After a rather public feud between a Los Lunas Schools superintendent and the board of education, a civil lawsuit has been filed by former LLS superintendent Dana Sanders.
The complaint, filed Nov. 12, alleges the Los Lunas Schools Board of Education engaged in improper employment practices and retaliation. The lawsuit also names board president Bryan Smith, secretary Steven Otero and vice president Eloy Giron individually in their official capacities.
The lawsuit accuses the board of retaliating against Sanders for her refusal to use her position to fulfill certain member’s “personal desires and/or vendettas” against district employees.
Sanders alleges she suffered harassment and disparate treatment because she would not go along with “unlawful acts requested and/or perpetrated by … Smith, Otero and Giron.”
In a written statement to the News-Bulletin, Smith said the lawsuit has been turned over to the school board’s insurance carrier and attorneys for review and analysis.
“Some of the allegations presented in the suit are the subject of pending litigation, and as a result the school board cannot comment further on them without its attorney’s input,” Smith wrote. “… the matters addressed in the suit are presented from the viewpoint of the complainant, and not the result of a thorough review or investigation of the circumstances … the school board is constrained not to respond until the facts underlying these claims are more fully developed.”
In a statement to the News-Bulletin about the lawsuit, Sanders said, “I am just trying to make sure the community is apprised of the concerns regarding actions of the board, and hold them accountable for their retaliation against me.”
Sanders, who was named superintendent in July 2014, claims Smith has continuously worked to remove her since he was elected in February 2015.
Sanders claims Giron and Otero, who were elected in November 2019, began making demands of her that were outside their authority as board members, and accuses Otero of attempting to sway her decisions by holding his vote to keep her as superintendent over her head.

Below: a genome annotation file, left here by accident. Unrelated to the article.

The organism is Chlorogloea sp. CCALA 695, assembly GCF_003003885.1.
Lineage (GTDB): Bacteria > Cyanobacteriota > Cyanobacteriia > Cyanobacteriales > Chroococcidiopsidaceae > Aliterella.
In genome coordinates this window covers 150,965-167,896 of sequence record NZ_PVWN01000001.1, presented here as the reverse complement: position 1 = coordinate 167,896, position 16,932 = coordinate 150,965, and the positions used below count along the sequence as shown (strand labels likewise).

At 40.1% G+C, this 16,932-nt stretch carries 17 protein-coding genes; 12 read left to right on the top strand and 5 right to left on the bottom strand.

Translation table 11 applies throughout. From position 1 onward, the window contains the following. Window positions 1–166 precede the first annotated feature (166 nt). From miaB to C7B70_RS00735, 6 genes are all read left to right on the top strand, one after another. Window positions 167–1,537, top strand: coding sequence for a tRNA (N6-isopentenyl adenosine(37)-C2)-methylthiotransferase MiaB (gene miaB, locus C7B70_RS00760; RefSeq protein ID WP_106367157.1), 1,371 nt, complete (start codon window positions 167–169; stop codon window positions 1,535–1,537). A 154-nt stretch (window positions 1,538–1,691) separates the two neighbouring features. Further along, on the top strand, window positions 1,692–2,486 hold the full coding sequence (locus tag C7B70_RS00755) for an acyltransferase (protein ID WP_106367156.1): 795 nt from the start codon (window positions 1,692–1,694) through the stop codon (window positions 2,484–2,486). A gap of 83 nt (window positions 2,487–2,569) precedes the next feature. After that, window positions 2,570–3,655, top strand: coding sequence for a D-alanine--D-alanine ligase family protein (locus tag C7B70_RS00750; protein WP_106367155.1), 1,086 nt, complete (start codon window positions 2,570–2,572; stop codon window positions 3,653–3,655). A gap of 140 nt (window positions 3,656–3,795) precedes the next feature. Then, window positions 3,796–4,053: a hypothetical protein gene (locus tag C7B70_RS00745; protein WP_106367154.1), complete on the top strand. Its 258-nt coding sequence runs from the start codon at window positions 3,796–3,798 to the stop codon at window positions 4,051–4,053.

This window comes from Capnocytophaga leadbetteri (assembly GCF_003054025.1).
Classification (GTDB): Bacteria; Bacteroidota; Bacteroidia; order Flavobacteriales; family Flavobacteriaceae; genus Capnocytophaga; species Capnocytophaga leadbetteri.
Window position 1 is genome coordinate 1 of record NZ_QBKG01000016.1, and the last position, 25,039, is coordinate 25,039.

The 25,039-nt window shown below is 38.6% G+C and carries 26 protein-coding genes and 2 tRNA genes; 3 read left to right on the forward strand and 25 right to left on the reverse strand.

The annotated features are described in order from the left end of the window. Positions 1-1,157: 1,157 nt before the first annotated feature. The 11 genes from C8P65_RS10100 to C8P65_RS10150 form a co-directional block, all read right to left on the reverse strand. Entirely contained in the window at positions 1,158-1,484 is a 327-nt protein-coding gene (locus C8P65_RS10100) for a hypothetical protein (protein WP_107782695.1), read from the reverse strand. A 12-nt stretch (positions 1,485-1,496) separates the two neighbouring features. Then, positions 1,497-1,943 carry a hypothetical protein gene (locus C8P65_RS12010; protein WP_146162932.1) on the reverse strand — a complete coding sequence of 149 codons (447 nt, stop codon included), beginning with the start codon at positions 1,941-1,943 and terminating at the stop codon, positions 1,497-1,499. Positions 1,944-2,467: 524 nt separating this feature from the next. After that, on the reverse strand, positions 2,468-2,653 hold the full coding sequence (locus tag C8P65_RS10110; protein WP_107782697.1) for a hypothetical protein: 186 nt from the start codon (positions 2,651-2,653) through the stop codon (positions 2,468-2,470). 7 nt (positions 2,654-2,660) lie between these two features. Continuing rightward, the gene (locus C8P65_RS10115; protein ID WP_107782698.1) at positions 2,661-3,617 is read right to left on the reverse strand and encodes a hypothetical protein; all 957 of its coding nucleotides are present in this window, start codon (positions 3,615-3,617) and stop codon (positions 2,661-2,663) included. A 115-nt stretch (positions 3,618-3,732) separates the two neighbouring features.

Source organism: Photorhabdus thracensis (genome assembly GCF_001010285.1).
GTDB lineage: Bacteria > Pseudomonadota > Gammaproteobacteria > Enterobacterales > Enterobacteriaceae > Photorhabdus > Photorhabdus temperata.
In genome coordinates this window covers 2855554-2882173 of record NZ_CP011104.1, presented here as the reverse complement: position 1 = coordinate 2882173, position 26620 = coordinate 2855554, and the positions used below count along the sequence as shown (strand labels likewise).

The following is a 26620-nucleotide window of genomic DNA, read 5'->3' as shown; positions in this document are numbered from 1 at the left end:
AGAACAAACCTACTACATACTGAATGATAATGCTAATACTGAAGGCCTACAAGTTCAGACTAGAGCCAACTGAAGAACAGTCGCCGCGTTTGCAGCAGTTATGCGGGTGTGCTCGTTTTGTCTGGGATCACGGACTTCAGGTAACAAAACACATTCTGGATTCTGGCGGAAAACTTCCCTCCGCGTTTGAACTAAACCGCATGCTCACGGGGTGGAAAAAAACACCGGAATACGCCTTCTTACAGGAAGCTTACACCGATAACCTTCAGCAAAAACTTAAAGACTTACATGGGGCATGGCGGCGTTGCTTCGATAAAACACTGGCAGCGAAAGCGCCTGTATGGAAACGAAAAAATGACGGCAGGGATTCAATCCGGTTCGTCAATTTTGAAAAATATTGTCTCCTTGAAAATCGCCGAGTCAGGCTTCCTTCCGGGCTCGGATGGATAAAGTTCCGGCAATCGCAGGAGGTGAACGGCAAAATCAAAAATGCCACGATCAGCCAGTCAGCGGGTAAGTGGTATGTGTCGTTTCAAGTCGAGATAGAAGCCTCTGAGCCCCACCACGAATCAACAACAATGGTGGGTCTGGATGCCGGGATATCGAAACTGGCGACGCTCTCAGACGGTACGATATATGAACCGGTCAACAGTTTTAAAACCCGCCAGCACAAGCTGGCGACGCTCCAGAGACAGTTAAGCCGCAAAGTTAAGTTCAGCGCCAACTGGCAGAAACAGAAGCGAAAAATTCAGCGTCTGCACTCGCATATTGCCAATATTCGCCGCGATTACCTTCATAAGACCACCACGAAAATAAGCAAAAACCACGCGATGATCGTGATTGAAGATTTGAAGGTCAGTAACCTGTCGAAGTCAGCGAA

In New Mexico, boards of education have direct power to hire and fire only one district employee — the superintendent.
The lawsuit alleges Otero requested Sanders demote, eliminate and/or retitle employees.
“He wanted certain vendors removed from doing business with the (district) for personal reasons,” the lawsuit reads.
Sanders says Giron also asked her to fire two specific district employees, which she said she couldn’t do without a verifiable reason.
After the COVID-19 outbreak in March, the lawsuit alleges board members emailed Sanders with “direct demands” to do things contrary to the measures she’d already taken to keep things running smoothly in the district.
“Members of the board were constantly attempting to coerce (Sanders) in the management of the schools,” the lawsuit reads.
Sanders says she received multiple communications questioning almost every action she made about handling the district and the COVID-19 situation.
On April 3, she told the board she needed 30 days medical leave. Within two hours, Smith had called for an executive session at the board’s April 6 meeting to name an acting superintendent.
“The current acting superintendent was contacted in January of 2020 to take over (Sanders’) position as superintendent,” the lawsuit says.
Sanders was placed on paid administrative leave on April 23.
On June 16, the board announced Sanders had been discharged from employment, however she remained on the district payroll for nearly two more months before the board accepted her retirement on Aug. 11.
According to the lawsuit, Sanders received a hand-delivered notice of intent to discharge written by Smith on Aug. 6, the same day the News-Bulletin published an article about Sanders still being on the district’s payroll despite being discharged.
Sanders’ attorney, A. Blair Dunn, argues the notice of discharge includes many false and misleading statements, including a repeated assertion that she was “not fit for public employment anywhere ever.”
He also notes a special financial audit requested by the district in June, which didn’t support any wrongdoing by Sanders, was received by the state Office of the State Auditor on Aug. 24, and cited extensively in the Aug. 6 notice of discharge.
Sanders is seeking “all lawfully recoverable damages” as decided by a jury, as well as the cost of her attorney and any other relief the court rules appropriate.
As of Tuesday, Dec. 8, the district has not filed a response to Sander’s lawsuit.